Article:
If you've been injured or had your vehicle damaged in a South Carolina traffic accident, there are a few state laws that could have a big impact on any car accident claim you decide to make, including:
That's the overview in South Carolina. Now, let's look at the details.
A "statute of limitations" is a state law that sets a strict time limit on your right to bring a lawsuit to court.
(Note: The statute of limitations does not apply to a car insurance claim. Any insurance company, whether your own or the other driver's, is going to require you to make a claim—or at least give the insurer notice of an incident that could trigger a claim—"promptly" or "within a reasonable time" after the accident. That usually means a matter of days, or a few weeks at most.)
South Carolina Code section 15-3-530 sets the statute of limitations for any kind of case that could result from a car accident. Whether it's for car accident injury for vehicle damage, or for wrongful death stemming from a car crash, this law gives you three years to ask the state courts for a civil remedy.
So, that means if anyone was killed or hurt in the crash—whether a driver, passenger, motorcyclist, bicyclist, electric scooter rider, or pedestrian—or had their vehicle or other personal property damaged, they (or their representative) must get their lawsuit filed against any potential defendant within three years.
For injury and property damage cases, the three-year "clock" starts running on the date of the accident. But for a South Carolina wrongful death lawsuit stemming from a car accident, the "clock" starts running on the day of the accident victim's death, which could be later than the date of the accident itself.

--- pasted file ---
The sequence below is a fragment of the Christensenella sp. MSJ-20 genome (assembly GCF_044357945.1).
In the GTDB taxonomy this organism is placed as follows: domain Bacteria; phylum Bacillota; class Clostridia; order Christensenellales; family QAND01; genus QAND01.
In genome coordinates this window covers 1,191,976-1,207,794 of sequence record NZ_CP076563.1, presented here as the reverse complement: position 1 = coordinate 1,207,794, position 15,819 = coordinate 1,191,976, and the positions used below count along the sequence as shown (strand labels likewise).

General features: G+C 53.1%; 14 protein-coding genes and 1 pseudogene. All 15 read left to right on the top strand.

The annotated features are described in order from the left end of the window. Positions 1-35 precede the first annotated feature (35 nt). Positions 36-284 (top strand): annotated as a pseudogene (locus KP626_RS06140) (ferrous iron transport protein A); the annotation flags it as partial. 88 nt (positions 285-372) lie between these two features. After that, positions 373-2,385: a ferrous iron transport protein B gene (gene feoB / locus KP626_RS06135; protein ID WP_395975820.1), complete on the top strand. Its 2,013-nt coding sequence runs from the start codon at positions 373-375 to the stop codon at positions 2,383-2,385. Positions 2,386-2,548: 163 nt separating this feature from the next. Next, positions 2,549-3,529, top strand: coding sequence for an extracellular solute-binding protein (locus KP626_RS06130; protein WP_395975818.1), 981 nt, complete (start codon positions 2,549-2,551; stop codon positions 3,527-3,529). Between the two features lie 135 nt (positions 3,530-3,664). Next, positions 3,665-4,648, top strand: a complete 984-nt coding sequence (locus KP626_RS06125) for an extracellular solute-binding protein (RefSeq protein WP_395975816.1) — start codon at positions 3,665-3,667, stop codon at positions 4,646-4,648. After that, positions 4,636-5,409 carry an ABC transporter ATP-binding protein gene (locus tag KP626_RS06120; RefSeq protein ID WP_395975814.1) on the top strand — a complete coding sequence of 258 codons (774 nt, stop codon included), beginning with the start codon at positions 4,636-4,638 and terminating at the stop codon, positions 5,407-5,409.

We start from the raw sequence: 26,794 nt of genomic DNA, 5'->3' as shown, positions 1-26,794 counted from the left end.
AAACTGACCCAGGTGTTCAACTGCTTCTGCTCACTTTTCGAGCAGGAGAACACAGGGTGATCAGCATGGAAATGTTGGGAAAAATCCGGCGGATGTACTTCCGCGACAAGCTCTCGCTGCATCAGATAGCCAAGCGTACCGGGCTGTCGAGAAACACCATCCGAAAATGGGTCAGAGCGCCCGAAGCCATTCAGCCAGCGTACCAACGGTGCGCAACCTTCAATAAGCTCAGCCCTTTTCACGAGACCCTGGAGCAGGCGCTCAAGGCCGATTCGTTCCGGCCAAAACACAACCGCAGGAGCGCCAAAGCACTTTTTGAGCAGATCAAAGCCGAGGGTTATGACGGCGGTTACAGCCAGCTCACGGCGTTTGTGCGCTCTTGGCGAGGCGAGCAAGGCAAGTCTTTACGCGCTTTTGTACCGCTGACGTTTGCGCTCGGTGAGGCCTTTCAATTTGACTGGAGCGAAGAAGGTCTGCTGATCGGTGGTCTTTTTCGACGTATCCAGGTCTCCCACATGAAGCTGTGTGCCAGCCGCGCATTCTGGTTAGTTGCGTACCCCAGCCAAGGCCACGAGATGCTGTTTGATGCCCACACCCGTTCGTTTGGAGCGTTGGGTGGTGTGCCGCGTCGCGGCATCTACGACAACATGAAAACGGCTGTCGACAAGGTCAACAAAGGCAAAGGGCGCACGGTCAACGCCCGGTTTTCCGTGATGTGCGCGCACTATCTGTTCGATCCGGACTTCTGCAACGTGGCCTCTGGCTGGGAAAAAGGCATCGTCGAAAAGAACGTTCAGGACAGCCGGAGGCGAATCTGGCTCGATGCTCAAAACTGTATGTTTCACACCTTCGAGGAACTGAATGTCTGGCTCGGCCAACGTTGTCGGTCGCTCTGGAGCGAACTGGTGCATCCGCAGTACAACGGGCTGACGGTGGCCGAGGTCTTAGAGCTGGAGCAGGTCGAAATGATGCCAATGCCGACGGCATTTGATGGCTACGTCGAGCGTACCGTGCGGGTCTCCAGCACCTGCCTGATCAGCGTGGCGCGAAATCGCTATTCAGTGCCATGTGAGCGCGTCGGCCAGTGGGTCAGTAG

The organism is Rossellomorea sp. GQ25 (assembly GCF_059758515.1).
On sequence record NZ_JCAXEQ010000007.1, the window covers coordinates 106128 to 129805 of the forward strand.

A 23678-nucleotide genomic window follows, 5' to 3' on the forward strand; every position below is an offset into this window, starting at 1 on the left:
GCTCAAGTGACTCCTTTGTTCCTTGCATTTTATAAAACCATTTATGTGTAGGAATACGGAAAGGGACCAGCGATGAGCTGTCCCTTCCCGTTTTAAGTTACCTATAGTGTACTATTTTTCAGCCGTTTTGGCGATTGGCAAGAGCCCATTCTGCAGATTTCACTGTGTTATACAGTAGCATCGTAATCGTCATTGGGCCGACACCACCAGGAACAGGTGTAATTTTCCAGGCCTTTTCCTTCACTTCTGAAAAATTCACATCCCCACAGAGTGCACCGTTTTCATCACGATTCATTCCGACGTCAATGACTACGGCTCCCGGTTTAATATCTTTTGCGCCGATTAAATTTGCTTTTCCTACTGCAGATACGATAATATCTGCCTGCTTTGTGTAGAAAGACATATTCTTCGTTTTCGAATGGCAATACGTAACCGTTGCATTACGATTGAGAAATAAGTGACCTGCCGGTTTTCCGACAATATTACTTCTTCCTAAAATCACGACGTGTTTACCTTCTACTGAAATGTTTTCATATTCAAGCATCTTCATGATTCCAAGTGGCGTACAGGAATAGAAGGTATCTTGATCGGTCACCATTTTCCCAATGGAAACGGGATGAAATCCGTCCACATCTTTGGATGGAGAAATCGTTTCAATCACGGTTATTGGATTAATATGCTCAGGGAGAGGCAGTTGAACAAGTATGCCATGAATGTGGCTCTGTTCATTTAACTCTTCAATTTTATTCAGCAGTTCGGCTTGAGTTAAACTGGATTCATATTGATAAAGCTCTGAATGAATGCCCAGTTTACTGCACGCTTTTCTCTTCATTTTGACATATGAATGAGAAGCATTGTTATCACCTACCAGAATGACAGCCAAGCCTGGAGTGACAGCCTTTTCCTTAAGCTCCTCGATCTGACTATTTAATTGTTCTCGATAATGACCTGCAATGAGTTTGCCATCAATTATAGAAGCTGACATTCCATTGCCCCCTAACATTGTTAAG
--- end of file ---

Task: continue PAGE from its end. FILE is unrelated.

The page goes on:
If you try to file your car accident lawsuit after the applicable time limit has passed, you can count on the defendant (the person you're trying to sue) pointing out that discrepancy to the court as part of a motion to dismiss. The court will almost certainly grant the motion (unless some rare exception applies to extend the filing deadline), and that will be the end of your case. That's why it's crucial to understand how the statute of applies to your situation.
Even if you're confident that your case will be resolved through the car insurance claim process, you'll want to leave yourself plenty of time to file a lawsuit in case you need to -- if for no other reason than that you'll have more leverage during settlement talks. If you think you might be running up against the filing deadline, you may want to contact an experienced South Carolina car accident attorney.
Suppose you're seriously injured in a South Carolina car accident, and you take your case to court. The jury, after hearing all the evidence, decides that the other driver was responsible for the accident—but that you too bear part of the blame. What happens next? How does this verdict affect your right to compensation?
South Carolina is a "modified comparative negligence" state. This means you can still recover damages in a car-accident-related lawsuit, but your award will be reduced according to your share of negligence, as long as that share was not greater than that of other parties.
For instance, suppose that the jury determines that your injuries, pain and suffering, and other losses total $100,000. However, the jury also thinks that you were 10 percent responsible for the crash. In that situation, the total amount of your damages, $100,000, is reduced by 10 percent, or $10,000, leaving you with a total award of $90,000.
Keep in mind that if your level of fault exceeds that of the other party (or parties), you'll be barred from recovering anything at all under South Carolina law.
The comparative negligence rule binds South Carolina judges and juries (if your car accident case makes it to court), and it will also guide a car insurance claims adjuster when he or she is evaluating your case. Also keep in mind that since there is no empirical means of allocating fault, any assignment of liability will ultimately come down to your ability to negotiate with a claims adjuster or to persuade a judge or jury.
According to South Carolina Code section 56-5-1270, the driver or owner of any vehicle involved in an accident that has not yet been investigated by law enforcement must complete and send a Traffic Collision Report form to the South Carolina Department of Motor Vehicles if the crash resulted in:
The completed report must be submitted within 15 days after the accident.
In almost every South Carolina car accident scenario, insurance coverage is sure to play a key role, so it's important to understand the state's liability auto insurance requirements and other coverage rules that could affect your car accident claim. Get the details on South Carolina's car insurance rules.